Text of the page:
As COVID-19 cases continue to rise, PETA India is releasing a video compilation of our country’s live-animal markets (aka “wet markets”) and wildlife meat markets, which are filled with bodily fluids, raw meat, and sick, stressed animals. Such places operate in rampant violation of the Wildlife Protection Act, 1972; The Prevention of Cruelty to Animals Act, 1960; the Prevention of Cruelty to Animals (Slaughter House) Rules, 2001; and/or the Food Safety and Standards Act, 2006.
The unsanitary conditions are ideal for spreading disease, and many experts believe that the novel coronavirus – which has already killed over 3.3 million people worldwide – first infected humans or spread through wildlife in a wet market in Wuhan, China. PETA India is calling on authorities to close down all such live-animal and wildlife markets and follow the lead of China, where there is a plan to phase out live-poultry markets like those found throughout India, because they risk spreading diseases.
PETA India’s footage shows men at Ghazipur Murga Mandi in Delhi slitting live chickens’ throats, skinning the birds, and sorting through their flesh, which was soaked with blood and guts, with their bare hands. There were bags of live, struggling crabs and eels at a fish market in Malancha, West Bengal. Captured dogs were killed and sold for meat at the Keera Bazaar in Dimapur, Nagaland, and near Mao Market in Kohima, Nagaland. (Nagaland banned dog-meat sales, but this is now being deliberated by the Gauhati High Court following a challenge by dog-meat traders.) In Manipur, sellers at the Nute Bazaar handled the charred remains of wild animals – including monkeys, wild boars, porcupines, and deer – and at the Churachandpur market, meat from various wild animals was sold.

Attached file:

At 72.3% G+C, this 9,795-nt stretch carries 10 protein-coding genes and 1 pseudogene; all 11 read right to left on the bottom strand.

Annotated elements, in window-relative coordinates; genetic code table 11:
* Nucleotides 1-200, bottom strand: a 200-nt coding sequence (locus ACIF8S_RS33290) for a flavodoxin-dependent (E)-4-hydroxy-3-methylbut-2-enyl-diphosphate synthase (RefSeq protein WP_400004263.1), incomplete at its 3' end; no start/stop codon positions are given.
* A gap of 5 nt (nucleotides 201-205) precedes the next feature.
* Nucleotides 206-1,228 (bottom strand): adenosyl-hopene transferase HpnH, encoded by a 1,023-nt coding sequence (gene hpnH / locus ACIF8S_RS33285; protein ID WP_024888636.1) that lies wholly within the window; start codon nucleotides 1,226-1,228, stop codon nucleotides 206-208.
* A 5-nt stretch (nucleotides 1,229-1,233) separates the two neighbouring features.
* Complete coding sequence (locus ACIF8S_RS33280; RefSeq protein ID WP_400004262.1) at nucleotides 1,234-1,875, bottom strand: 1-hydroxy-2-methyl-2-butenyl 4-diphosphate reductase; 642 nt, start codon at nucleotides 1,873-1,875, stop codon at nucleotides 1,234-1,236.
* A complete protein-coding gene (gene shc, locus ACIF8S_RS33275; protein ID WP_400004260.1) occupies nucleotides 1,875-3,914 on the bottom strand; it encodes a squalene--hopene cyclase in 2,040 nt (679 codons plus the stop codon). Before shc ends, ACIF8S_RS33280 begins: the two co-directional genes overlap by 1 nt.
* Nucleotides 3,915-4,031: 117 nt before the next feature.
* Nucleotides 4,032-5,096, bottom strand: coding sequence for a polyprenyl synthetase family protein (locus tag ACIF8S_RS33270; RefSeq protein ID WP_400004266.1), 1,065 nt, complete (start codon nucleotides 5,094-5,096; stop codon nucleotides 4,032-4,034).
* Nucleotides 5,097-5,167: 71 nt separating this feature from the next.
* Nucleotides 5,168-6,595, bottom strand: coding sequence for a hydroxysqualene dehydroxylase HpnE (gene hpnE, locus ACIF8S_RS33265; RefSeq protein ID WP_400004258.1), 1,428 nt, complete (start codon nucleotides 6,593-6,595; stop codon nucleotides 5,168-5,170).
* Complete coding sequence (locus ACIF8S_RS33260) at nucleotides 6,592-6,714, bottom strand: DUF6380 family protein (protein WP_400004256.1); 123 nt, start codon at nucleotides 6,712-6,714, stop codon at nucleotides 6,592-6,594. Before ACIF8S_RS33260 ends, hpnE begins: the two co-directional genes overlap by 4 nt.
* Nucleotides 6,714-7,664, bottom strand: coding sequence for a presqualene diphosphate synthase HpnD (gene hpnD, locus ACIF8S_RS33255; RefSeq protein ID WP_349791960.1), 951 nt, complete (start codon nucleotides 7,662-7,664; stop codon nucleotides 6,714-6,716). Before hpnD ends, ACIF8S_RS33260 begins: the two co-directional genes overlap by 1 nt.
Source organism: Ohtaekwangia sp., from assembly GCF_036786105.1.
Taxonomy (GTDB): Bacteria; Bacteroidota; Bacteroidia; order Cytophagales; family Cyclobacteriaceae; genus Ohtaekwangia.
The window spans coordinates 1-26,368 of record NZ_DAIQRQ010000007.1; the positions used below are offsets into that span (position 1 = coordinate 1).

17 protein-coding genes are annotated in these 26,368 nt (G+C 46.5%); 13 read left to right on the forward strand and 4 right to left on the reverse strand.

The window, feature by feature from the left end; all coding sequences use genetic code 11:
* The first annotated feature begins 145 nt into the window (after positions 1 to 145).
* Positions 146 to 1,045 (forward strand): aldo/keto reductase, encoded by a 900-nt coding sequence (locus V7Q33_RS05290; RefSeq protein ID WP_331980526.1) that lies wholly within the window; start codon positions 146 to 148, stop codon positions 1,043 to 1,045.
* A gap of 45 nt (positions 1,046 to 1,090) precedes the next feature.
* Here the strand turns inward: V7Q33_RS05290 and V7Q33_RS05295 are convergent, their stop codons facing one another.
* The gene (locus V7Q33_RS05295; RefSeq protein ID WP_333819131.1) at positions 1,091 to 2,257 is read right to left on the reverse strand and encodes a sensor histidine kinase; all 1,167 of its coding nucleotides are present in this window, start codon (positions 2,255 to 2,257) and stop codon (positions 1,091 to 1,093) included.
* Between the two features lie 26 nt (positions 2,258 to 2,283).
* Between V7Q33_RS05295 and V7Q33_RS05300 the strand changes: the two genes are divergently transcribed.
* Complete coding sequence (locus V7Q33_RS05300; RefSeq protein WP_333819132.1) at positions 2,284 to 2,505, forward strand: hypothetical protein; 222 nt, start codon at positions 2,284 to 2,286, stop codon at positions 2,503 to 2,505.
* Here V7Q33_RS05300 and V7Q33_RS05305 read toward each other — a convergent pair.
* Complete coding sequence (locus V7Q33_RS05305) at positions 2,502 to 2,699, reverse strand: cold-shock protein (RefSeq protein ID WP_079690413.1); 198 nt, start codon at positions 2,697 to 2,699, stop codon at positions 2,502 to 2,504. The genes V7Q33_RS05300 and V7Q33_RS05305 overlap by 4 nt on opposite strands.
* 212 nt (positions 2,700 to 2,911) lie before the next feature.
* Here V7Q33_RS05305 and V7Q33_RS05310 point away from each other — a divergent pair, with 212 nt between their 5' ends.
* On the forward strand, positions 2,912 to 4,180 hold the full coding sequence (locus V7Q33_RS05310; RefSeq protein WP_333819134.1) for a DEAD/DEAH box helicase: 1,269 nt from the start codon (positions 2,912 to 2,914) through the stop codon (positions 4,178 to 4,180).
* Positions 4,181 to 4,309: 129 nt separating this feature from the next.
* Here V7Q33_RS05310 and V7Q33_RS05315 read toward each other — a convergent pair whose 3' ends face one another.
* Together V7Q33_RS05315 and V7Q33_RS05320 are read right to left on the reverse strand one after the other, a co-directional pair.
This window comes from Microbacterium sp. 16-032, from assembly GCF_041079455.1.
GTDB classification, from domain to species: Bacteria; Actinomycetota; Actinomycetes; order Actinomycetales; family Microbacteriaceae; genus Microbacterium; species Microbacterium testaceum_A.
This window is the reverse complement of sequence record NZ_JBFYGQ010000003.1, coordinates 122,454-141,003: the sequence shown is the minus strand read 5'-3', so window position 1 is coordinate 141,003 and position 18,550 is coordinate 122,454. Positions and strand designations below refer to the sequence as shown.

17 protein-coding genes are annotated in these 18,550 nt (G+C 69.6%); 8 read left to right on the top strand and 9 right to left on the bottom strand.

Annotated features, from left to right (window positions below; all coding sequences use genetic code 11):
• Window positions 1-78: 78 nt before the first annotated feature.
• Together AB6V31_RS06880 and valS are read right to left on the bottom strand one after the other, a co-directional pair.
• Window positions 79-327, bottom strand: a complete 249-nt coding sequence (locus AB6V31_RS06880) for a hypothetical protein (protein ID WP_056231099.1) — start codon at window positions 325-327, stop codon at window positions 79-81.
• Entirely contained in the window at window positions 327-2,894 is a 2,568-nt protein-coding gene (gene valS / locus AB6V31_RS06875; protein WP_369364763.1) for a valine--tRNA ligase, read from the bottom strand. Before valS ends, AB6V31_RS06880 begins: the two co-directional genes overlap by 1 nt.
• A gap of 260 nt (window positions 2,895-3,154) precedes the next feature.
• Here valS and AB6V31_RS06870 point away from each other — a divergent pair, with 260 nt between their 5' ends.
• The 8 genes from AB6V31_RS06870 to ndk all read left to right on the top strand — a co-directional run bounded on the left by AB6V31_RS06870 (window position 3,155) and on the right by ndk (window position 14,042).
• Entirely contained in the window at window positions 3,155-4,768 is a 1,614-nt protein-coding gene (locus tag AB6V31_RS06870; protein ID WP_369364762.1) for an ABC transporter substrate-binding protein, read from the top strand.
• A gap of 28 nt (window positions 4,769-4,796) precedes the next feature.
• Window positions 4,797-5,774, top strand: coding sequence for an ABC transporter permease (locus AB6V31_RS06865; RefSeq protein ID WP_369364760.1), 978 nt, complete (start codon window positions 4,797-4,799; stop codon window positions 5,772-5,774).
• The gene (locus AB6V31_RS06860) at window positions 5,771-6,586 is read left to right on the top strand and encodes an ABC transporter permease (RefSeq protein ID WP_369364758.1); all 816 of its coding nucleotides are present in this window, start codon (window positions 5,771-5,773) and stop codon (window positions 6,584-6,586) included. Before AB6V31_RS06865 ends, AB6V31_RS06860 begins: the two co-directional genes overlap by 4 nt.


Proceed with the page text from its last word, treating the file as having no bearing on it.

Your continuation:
The Next Pandemic Could Start in India
All such markets are potential breeding grounds for and opportunities to spread zoonotic diseases (diseases that jump from animals to humans). COVID-19, H5N1 (aka “bird flu”), SARS, and H1N1 (aka “swine flu”) are among those zoonotic diseases linked back to the treatment of animals used for food. The only way to make these markets safe is to close them.
Blood, excrement, and other bodily fluids can easily get on sellers’ and customers’ shoes and be tracked into homes. As the video footage shows, workers who handle the animals often don’t wear protective gear. Flies swarm around decomposing bodies, and the countertops and floors are bloodstained from slaughtering animals.
PETA India has already written to the Ministries of Health and Family Welfare; Environment, Forest and Climate Change; and Fisheries, Animal Husbandry and Dairying to request that they close these cruel and dangerous operations immediately.